Based on this previous knowledge, the team at the LLNL explored properties of synthetically made diamonds that are of higher quality than naturally occurring ones.
“We said to ourselves ‘let’s take this pure high-quality CVD diamond and irradiate it to see if we can tailor the carrier lifetime,’” Paulius Grivickas, lead author of a paper, said in a media statement.
Grivickas explained that in photoconductive devices, the best combination of conductivity and frequency response is achieved by introducing impurities, which control carrier recombination lifetimes. In diamonds, a cheap and easy alternative to this approach is electron irradiation where recombination defects are created by knocking the lattice atoms out of place.
“Eventually, we nailed down the understanding of which irradiation defect is responsible for carrier lifetimes and how does the defect behave under annealing at technologically relevant temperatures,” the researcher said.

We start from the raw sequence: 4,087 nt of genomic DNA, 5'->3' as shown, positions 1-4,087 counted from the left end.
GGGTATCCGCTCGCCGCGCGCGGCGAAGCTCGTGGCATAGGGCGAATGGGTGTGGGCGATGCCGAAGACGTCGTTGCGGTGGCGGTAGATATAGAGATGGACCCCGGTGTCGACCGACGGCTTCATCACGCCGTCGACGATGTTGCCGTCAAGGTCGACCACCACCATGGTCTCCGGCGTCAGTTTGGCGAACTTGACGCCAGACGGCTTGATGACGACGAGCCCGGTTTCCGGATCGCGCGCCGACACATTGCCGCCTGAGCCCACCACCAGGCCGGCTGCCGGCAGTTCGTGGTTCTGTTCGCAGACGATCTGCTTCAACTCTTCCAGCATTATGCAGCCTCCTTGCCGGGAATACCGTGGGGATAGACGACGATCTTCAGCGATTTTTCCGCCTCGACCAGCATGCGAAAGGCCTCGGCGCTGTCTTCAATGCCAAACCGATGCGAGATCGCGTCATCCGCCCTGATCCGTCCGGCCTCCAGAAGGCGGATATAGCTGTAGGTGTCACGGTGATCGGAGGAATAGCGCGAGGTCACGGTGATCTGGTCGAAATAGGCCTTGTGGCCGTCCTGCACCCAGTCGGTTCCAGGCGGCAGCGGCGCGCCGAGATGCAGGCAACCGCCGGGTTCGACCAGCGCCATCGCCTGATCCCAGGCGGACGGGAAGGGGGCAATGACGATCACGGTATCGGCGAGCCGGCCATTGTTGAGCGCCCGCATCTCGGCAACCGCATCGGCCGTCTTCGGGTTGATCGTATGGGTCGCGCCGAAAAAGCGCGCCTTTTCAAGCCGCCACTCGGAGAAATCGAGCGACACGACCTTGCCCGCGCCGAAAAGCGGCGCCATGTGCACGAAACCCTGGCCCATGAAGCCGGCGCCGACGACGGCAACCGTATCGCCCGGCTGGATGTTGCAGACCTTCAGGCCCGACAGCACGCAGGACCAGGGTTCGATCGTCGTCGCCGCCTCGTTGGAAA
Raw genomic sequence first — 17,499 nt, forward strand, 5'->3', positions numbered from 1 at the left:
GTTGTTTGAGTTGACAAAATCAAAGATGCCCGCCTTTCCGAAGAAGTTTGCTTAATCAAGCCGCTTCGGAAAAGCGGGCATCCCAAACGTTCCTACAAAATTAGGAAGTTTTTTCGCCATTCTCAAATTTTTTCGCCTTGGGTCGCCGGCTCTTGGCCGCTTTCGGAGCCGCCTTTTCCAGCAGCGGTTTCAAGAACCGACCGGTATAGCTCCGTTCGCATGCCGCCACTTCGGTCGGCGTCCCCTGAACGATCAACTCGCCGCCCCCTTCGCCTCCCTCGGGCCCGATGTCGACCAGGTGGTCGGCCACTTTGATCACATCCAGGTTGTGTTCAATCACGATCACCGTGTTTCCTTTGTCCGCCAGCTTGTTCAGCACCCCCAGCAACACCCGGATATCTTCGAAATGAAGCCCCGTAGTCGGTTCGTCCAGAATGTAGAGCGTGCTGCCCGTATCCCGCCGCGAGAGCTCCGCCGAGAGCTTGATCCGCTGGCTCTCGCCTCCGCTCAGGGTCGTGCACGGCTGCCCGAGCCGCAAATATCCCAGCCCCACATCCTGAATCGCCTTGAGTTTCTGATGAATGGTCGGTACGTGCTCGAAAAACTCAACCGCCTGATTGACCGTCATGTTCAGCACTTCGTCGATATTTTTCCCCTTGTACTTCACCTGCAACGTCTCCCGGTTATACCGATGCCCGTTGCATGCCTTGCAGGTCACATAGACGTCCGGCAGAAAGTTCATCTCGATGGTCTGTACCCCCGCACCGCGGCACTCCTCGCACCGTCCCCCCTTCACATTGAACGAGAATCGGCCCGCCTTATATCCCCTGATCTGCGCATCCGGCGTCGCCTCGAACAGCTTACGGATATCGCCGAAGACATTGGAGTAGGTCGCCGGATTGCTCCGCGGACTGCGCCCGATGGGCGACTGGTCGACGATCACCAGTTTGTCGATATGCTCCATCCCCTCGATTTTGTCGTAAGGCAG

Photoconductive diamond switches produced this way can be used, for example, in the power grid to control current and voltage surges, which can fry out equipment. “Current silicon switches are big and bulky, but the diamond-based ones can accomplish the same thing with a device that could fit on the tip of a finger,” Grivickas said.
The scientist pointed out that his findings also have applications in energy delivery systems where there is a possibility of a megawatt-class radio frequency power generation, which requires optimization of diamonds’ high-frequency response.